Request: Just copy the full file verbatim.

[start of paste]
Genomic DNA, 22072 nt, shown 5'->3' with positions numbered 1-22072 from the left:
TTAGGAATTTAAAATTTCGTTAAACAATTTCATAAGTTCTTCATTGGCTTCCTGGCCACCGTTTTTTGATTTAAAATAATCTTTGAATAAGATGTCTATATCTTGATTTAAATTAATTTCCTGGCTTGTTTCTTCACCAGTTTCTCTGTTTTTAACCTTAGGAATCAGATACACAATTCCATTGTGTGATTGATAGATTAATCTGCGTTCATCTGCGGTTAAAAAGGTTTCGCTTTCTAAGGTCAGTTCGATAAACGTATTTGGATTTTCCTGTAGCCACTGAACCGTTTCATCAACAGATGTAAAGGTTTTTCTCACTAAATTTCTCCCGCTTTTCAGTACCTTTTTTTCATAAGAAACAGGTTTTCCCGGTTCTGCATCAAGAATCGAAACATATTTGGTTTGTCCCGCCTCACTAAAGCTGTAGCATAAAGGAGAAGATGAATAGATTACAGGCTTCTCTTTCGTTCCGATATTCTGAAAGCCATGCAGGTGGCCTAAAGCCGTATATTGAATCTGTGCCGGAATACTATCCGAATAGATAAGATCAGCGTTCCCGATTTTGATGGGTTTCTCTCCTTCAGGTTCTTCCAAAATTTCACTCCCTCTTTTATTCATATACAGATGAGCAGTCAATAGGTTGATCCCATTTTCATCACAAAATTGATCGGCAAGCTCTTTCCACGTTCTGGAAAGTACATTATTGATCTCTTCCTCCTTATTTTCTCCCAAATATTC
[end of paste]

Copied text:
Genomic DNA, 22072 nt, shown 5'->3' with positions numbered 1-22072 from the left:
TTAGGAATTTAAAATTTCGTTAAACAATTTCATAAGTTCTTCATTGGCTTCCTGGCCACCGTTTTTTGATTTAAAATAATCTTTGAATAAGATGTCTATATCTTGATTTAAATTAATTTCCTGGCTTGTTTCTTCACCAGTTTCTCTGTTTTTAACCTTAGGAATCAGATACACAATTCCATTGTGTGATTGATAGATTAATCTGCGTTCATCTGCGGTTAAAAAGGTTTCGCTTTCTAAGGTCAGTTCGATAAACGTATTTGGATTTTCCTGTAGCCACTGAACCGTTTCATCAACAGATGTAAAGGTTTTTCTCACTAAATTTCTCCCGCTTTTCAGTACCTTTTTTTCATAAGAAACAGGTTTTCCCGGTTCTGCATCAAGAATCGAAACATATTTGGTTTGTCCCGCCTCACTAAAGCTGTAGCATAAAGGAGAAGATGAATAGATTACAGGCTTCTCTTTCGTTCCGATATTCTGAAAGCCATGCAGGTGGCCTAAAGCCGTATATTGAATCTGTGCCGGAATACTATCCGAATAGATAAGATCAGCGTTCCCGATTTTGATGGGTTTCTCTCCTTCAGGTTCTTCCAAAATTTCACTCCCTCTTTTATTCATATACAGATGAGCAGTCAATAGGTTGATCCCATTTTCATCACAAAATTGATCGGCAAGCTCTTTCCACGTTCTGGAAAGTACATTATTGATCTCTTCCTCCTTATTTTCTCCCAAATATTC